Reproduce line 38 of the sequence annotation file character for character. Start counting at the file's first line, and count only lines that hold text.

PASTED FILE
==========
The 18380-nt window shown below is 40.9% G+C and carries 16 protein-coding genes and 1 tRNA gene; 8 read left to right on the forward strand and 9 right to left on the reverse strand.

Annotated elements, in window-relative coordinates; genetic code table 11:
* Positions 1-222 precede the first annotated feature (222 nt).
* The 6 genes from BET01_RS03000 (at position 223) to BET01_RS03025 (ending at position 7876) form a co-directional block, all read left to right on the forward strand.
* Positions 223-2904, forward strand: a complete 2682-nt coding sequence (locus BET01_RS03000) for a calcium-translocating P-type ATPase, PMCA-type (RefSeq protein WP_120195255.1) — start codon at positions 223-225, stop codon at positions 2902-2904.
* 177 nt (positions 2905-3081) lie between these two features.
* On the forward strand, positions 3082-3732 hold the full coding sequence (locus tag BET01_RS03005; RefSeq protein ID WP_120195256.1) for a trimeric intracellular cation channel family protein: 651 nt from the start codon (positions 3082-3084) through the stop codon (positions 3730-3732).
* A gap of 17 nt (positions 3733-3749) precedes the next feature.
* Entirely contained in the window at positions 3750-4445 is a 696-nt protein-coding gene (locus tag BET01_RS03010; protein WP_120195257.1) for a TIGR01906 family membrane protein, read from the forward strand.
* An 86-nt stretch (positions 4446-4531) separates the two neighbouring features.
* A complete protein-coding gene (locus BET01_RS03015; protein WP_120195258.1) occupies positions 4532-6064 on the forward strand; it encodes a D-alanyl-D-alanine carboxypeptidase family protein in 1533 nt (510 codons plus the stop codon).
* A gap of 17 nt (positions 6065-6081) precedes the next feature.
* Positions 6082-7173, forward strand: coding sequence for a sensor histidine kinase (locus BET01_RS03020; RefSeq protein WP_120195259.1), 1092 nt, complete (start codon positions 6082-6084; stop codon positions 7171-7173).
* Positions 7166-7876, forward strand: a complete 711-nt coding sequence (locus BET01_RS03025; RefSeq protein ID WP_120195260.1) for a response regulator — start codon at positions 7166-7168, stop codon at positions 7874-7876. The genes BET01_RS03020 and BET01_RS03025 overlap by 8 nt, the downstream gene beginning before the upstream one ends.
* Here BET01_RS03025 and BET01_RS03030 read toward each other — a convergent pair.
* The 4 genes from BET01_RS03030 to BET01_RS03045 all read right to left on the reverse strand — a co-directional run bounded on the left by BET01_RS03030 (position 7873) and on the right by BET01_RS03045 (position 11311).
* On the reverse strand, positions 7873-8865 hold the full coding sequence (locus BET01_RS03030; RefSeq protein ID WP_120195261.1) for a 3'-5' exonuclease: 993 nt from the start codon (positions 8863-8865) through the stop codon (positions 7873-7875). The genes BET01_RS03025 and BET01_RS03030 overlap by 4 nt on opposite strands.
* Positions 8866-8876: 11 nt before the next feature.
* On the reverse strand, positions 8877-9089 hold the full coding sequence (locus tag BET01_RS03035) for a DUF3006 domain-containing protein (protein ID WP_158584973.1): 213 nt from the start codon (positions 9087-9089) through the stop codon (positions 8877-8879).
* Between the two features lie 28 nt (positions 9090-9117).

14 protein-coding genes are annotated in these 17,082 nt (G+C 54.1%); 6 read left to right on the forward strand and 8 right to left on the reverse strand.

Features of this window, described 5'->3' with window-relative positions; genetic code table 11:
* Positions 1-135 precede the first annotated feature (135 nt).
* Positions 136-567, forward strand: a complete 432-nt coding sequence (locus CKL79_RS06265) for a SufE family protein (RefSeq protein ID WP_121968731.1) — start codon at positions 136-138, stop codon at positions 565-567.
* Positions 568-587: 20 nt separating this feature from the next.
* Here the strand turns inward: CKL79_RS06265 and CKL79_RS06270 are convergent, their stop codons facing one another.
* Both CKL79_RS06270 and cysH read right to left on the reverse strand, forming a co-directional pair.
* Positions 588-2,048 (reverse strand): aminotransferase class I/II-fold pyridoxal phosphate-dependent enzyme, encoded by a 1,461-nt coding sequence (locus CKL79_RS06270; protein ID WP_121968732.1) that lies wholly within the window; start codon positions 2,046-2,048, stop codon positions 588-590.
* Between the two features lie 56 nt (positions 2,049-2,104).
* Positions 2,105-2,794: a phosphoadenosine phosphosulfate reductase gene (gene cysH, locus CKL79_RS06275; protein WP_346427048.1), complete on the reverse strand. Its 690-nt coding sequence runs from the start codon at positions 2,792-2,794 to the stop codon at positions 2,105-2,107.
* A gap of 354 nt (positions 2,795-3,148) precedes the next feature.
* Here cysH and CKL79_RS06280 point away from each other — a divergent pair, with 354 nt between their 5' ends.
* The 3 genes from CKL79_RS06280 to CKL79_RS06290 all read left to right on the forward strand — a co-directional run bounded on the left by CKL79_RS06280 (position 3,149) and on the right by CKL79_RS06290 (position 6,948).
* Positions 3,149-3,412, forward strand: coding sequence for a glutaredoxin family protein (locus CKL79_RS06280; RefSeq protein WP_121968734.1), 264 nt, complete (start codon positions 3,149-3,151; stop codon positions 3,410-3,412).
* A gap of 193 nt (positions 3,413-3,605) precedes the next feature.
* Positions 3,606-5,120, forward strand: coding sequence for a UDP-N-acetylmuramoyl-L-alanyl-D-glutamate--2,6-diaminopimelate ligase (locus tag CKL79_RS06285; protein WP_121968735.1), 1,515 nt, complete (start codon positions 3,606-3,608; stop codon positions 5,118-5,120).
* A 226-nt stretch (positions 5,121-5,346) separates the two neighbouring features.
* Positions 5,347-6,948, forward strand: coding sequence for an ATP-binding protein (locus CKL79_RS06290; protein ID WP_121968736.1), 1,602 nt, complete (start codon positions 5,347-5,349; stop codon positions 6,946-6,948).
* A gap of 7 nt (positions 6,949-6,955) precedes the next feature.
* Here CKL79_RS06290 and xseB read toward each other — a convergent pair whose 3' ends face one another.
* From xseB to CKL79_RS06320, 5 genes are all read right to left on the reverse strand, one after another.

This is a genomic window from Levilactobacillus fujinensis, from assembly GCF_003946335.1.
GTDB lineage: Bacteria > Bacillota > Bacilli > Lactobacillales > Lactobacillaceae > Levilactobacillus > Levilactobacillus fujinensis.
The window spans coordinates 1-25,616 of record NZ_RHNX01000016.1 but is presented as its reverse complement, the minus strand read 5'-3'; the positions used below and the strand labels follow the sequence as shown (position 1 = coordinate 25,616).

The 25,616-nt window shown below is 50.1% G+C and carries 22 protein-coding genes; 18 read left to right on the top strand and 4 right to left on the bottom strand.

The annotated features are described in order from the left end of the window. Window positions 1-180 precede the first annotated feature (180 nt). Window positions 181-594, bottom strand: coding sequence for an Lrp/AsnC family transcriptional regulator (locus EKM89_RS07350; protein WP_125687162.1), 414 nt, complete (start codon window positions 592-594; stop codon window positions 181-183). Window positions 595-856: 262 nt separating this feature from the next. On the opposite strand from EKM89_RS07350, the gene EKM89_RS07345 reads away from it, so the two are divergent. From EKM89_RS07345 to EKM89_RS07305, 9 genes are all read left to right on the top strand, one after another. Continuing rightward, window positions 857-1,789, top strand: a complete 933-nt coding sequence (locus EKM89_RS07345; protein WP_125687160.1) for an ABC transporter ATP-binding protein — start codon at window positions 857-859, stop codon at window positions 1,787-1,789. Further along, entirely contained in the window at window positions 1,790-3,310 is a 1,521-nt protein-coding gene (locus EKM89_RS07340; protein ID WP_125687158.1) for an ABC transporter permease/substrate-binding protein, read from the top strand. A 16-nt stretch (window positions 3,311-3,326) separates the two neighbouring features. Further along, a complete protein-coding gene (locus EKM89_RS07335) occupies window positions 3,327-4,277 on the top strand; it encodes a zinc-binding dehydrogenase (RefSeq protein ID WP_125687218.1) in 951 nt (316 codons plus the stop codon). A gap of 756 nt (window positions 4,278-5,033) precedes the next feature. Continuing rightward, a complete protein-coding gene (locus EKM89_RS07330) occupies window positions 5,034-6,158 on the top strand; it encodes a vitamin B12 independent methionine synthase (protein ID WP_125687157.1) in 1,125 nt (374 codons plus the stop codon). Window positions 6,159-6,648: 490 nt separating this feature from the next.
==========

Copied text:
* Positions 5,347-6,948, forward strand: coding sequence for an ATP-binding protein (locus CKL79_RS06290; protein ID WP_121968736.1), 1,602 nt, complete (start codon positions 5,347-5,349; stop codon positions 6,946-6,948).